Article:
Nothing, it seems, energizes Bill and Hillary Clinton’s dedicated band of camp followers faster or with greater intensity than suggestions that responsibility for her devastating loss last November lay with the campaign itself.
Democratic party apparatchiks and sympathizers in the media who cling to the Clintons like barnacles to the hull of a garbage scow, spring into action at the first hint of accusations that the campaign team was grotesquely dysfunctional, beset by power struggles, and populated by egomaniacal backstabbers.
Their latest target is longtime Democratic Party activist and former national chair Donna Brazile, whose recently published book “Hacks” is brutally unsparing in its portrayal of the campaign leadership as inept, insular and caustically dismissive of other more experienced individuals.
The Clinton loyalists quickly began trashing Brazile, accusing her of shameless self-promotion and a crass attempt to hype book sales.
It’s the same basic script the Clinton camp has followed since her defeat at the hands of President Trump: The blame lies with Russian agents, former FBI Director James Comey, WikiLeaks, and other assorted evil-doers intent on blocking her from becoming the first female president.
The script also requires damaging the credibility of her critics, suggesting they have sinister motives — financial gain or personal retribution — or dismissing them as disgruntled, angry and vindictive people.
The script, moreover, demands bending the ongoing narrative away from embarrassing revelations while characterizing Clinton as seizing the high moral ground and driven by altruism.
In Brazile’s version of the deal struck by the DNC and the Clinton campaign to cede control over virtually every aspect of the committee’s functions to the campaign in return for a bailout, the arrangement was unethical but not illegal.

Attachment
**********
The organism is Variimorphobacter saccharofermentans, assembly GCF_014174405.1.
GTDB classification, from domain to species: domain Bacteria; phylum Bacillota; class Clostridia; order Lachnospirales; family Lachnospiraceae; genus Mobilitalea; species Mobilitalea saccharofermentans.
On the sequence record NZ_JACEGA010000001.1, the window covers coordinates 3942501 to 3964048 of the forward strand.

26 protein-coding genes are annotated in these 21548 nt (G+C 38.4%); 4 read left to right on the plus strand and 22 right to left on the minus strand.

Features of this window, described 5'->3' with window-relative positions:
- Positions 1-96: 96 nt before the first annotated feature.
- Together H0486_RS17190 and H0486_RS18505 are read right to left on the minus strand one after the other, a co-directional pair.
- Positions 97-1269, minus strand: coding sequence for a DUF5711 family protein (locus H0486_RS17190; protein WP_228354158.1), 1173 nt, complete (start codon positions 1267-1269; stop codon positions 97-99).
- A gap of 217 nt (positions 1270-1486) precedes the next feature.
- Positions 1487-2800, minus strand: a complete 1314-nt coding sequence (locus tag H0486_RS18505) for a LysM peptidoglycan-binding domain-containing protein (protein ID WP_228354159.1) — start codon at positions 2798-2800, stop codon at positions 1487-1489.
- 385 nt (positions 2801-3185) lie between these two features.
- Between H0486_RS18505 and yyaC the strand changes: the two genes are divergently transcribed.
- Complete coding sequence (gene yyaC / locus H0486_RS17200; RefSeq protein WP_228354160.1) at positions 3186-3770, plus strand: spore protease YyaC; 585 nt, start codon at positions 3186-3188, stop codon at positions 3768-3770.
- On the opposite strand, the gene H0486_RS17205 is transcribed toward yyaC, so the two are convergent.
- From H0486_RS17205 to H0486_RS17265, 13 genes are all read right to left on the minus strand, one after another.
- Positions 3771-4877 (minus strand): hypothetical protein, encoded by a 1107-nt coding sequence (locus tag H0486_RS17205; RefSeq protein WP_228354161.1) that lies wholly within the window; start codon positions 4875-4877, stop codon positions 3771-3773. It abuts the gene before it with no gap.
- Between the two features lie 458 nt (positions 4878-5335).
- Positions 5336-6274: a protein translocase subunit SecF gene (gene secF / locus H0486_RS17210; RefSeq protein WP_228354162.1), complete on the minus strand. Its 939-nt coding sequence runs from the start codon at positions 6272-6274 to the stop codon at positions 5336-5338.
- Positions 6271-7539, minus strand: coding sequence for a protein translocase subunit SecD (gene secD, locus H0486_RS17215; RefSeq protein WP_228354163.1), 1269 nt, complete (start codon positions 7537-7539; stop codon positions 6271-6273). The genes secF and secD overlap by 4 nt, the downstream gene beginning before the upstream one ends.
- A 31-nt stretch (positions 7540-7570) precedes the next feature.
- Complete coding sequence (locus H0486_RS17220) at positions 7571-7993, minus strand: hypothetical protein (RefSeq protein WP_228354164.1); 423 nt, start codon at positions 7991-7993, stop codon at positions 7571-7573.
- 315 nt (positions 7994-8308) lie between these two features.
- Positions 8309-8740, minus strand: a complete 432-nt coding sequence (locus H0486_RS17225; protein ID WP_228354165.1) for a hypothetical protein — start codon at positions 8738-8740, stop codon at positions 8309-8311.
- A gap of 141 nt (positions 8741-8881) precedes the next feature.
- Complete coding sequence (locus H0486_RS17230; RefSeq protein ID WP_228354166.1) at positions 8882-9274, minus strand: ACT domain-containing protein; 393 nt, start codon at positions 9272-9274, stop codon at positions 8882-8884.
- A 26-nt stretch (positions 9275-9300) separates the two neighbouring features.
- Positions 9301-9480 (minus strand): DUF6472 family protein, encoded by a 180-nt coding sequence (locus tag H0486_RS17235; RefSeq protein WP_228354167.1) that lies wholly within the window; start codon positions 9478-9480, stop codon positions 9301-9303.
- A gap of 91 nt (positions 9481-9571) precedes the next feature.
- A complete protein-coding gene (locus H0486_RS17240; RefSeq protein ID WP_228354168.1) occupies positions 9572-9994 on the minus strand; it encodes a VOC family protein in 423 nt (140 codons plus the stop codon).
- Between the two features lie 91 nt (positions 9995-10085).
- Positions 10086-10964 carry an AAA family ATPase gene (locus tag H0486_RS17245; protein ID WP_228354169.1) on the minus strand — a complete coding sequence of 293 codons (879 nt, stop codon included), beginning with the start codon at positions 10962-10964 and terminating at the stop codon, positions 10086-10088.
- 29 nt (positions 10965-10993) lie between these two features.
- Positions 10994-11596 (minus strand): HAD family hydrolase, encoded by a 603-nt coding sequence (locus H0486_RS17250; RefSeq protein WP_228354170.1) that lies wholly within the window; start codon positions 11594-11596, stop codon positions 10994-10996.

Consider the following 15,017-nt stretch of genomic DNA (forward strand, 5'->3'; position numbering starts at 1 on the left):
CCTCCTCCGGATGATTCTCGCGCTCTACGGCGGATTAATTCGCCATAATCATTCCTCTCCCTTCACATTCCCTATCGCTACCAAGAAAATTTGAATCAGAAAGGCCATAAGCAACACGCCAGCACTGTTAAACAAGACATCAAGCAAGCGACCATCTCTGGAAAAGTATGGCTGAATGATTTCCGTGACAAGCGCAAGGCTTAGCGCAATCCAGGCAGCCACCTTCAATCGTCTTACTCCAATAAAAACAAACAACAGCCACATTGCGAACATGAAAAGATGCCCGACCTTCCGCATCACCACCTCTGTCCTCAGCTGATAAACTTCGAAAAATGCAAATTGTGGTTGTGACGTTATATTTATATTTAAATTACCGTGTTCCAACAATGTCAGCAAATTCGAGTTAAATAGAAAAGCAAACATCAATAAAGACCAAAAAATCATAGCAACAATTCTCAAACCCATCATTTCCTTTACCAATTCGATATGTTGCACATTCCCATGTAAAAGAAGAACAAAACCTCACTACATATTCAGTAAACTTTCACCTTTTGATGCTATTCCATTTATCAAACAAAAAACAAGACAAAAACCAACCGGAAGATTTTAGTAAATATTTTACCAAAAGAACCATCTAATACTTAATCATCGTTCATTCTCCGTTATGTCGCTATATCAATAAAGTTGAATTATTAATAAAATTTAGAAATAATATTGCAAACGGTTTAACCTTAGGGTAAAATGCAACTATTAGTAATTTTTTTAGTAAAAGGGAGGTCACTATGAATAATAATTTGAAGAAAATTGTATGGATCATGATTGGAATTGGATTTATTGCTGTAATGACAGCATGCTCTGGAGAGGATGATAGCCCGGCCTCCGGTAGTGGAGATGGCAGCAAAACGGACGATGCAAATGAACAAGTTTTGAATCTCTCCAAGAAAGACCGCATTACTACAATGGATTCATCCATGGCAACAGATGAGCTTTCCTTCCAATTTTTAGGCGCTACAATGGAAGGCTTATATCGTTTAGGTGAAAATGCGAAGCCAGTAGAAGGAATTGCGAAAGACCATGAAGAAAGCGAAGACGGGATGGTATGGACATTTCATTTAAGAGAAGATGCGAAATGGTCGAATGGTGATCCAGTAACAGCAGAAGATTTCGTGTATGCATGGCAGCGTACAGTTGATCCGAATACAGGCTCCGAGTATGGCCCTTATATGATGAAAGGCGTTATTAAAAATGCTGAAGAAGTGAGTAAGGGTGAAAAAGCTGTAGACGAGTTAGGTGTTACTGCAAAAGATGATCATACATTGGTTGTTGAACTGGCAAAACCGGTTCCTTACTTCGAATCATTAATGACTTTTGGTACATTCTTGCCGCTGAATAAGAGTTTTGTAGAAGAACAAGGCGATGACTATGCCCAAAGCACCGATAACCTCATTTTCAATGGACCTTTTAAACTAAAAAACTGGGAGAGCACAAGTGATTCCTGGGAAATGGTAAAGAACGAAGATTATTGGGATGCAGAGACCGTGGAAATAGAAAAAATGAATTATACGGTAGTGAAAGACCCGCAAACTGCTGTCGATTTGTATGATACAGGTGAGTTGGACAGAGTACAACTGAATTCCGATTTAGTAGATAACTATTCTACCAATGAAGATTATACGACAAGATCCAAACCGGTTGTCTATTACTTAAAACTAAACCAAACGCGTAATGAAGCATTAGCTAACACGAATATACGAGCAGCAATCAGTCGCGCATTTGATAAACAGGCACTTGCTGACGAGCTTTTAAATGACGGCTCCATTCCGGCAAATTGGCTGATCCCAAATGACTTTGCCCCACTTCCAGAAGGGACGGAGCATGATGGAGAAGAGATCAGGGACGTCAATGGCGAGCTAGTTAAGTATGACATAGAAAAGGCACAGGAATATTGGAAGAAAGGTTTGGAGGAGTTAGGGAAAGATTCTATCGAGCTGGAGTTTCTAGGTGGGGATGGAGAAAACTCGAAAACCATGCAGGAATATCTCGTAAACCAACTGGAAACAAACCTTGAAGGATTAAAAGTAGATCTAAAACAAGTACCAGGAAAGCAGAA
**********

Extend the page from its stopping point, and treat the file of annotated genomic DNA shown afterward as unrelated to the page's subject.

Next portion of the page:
The Clinton version was that it was a sincere and generous effort by the campaign to assure the committee’s financial stability and maintain it as a viable organization. Control of personnel, strategy and spending was merely a welcome side benefit.
The agreement, in Brazile’s view, came perilously close to rigging the primary election process to favor Clinton over Vermont Sen. Bernie Sanders.
Brazile concedes there is no hard evidence to support allegations of a rigged process, but there is little question that under her predecessor, Florida Congresswoman Debbie Wasserman Schulz, the committee tilted decidedly in Clinton’s direction.
The uproar over Brazile’s book is but the latest storm over the decision-making, strategy and overall conduct of the Clinton campaign.
Earlier books, analyses, and countless autopsies carried out on cable television talk shows have kept the issue alive for more than a year and all are remarkably similar in tone — the election was in the bag, it was hers to lose and the ineptitude and stubbornness of the campaign leaders produced arguably the greatest electoral upset since President Truman defeated Thomas Dewey in 1948.
More to the point, though, it is the Clintons themselves who have refused to put the election behind them and who insist on rationalizing her loss and retaining a dominant role in party affairs.
National Committee Chairman Tom Perez, in television interviews, dodged all questions based on the Brazile book, by repeating “it’s time to move on.”
He sounded much like someone who felt that if he repeated it often enough, it would somehow come true.
His wish, though, ignores the reality that the Clintons do not want to move on. Her continued public commentaries, for instance, are designed to re-assert her relevancy and convince Americans that they made a grievous error in rejecting her.
For Perez to realize his desire will require a confrontation with the Clintons to suggest they relax in their Westchester County home and spend quality time with their grandchildren.
It is time for Bill and Hill to accept the role of elder statespersons, available to share their wisdom with others but not supplant them.
Neither has displayed any clear sign of gracefully retiring and, without a hard shove, will attempt to remain center stage.
They’ve become a cold sore on the upper lip of the Democratic Party and, without medication, will be the focus of what people see when they look at the organization.
In the meantime, the Clinton loyalists remain vigilant and stand ready to engage in hand-to-hand combat with those who would blame their idols for the current state of party affairs.
One can envision them rising each morning, slipping into their “I’m With Her” tee-shirts and fantasizing about striding the corridors of the White House. Dreams die hard.
Carl Golden is a senior contributing analyst with the William J. Hughes Center for Public Policy at Stockton University in New Jersey. You can reach him at cgolden1937@gmail.